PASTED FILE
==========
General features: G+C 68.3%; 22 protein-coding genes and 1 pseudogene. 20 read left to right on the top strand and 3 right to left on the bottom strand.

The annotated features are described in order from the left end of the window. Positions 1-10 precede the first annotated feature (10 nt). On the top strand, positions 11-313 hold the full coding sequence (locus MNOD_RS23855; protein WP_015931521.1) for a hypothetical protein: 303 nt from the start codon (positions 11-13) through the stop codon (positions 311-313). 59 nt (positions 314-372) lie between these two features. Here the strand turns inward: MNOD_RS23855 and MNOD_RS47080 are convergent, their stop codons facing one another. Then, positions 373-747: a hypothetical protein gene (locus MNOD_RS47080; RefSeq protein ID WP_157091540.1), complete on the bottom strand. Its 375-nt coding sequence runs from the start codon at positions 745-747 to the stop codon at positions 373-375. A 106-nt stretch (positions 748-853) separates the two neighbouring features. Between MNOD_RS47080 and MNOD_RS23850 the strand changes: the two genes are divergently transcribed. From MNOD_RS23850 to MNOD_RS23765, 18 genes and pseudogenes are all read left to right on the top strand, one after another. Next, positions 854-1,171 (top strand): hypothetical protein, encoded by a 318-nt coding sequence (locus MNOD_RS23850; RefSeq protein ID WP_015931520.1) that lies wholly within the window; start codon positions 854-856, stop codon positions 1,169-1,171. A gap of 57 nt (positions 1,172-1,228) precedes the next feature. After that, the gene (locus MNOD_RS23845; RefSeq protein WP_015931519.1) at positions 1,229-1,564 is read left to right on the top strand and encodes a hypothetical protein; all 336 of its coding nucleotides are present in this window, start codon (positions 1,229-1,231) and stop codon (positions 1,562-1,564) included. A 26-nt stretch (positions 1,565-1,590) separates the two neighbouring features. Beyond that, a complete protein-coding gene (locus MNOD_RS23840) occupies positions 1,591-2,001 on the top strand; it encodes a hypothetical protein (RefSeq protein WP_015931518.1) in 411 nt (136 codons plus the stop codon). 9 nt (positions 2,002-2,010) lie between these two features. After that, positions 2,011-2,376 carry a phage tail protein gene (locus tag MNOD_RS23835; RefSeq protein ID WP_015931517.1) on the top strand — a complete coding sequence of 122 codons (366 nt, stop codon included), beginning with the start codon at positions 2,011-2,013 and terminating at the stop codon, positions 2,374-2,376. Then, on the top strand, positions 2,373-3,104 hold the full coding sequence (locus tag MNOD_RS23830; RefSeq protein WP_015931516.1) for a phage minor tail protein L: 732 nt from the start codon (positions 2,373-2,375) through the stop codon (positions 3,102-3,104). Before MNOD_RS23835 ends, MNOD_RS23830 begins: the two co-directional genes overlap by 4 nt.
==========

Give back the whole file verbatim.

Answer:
General features: G+C 68.3%; 22 protein-coding genes and 1 pseudogene. 20 read left to right on the top strand and 3 right to left on the bottom strand.

The annotated features are described in order from the left end of the window. Positions 1-10 precede the first annotated feature (10 nt). On the top strand, positions 11-313 hold the full coding sequence (locus MNOD_RS23855; protein WP_015931521.1) for a hypothetical protein: 303 nt from the start codon (positions 11-13) through the stop codon (positions 311-313). 59 nt (positions 314-372) lie between these two features. Here the strand turns inward: MNOD_RS23855 and MNOD_RS47080 are convergent, their stop codons facing one another. Then, positions 373-747: a hypothetical protein gene (locus MNOD_RS47080; RefSeq protein ID WP_157091540.1), complete on the bottom strand. Its 375-nt coding sequence runs from the start codon at positions 745-747 to the stop codon at positions 373-375. A 106-nt stretch (positions 748-853) separates the two neighbouring features. Between MNOD_RS47080 and MNOD_RS23850 the strand changes: the two genes are divergently transcribed. From MNOD_RS23850 to MNOD_RS23765, 18 genes and pseudogenes are all read left to right on the top strand, one after another. Next, positions 854-1,171 (top strand): hypothetical protein, encoded by a 318-nt coding sequence (locus MNOD_RS23850; RefSeq protein ID WP_015931520.1) that lies wholly within the window; start codon positions 854-856, stop codon positions 1,169-1,171. A gap of 57 nt (positions 1,172-1,228) precedes the next feature. After that, the gene (locus MNOD_RS23845; RefSeq protein WP_015931519.1) at positions 1,229-1,564 is read left to right on the top strand and encodes a hypothetical protein; all 336 of its coding nucleotides are present in this window, start codon (positions 1,229-1,231) and stop codon (positions 1,562-1,564) included. A 26-nt stretch (positions 1,565-1,590) separates the two neighbouring features. Beyond that, a complete protein-coding gene (locus MNOD_RS23840) occupies positions 1,591-2,001 on the top strand; it encodes a hypothetical protein (RefSeq protein WP_015931518.1) in 411 nt (136 codons plus the stop codon). 9 nt (positions 2,002-2,010) lie between these two features. After that, positions 2,011-2,376 carry a phage tail protein gene (locus tag MNOD_RS23835; RefSeq protein ID WP_015931517.1) on the top strand — a complete coding sequence of 122 codons (366 nt, stop codon included), beginning with the start codon at positions 2,011-2,013 and terminating at the stop codon, positions 2,374-2,376. Then, on the top strand, positions 2,373-3,104 hold the full coding sequence (locus tag MNOD_RS23830; RefSeq protein WP_015931516.1) for a phage minor tail protein L: 732 nt from the start codon (positions 2,373-2,375) through the stop codon (positions 3,102-3,104). Before MNOD_RS23835 ends, MNOD_RS23830 begins: the two co-directional genes overlap by 4 nt.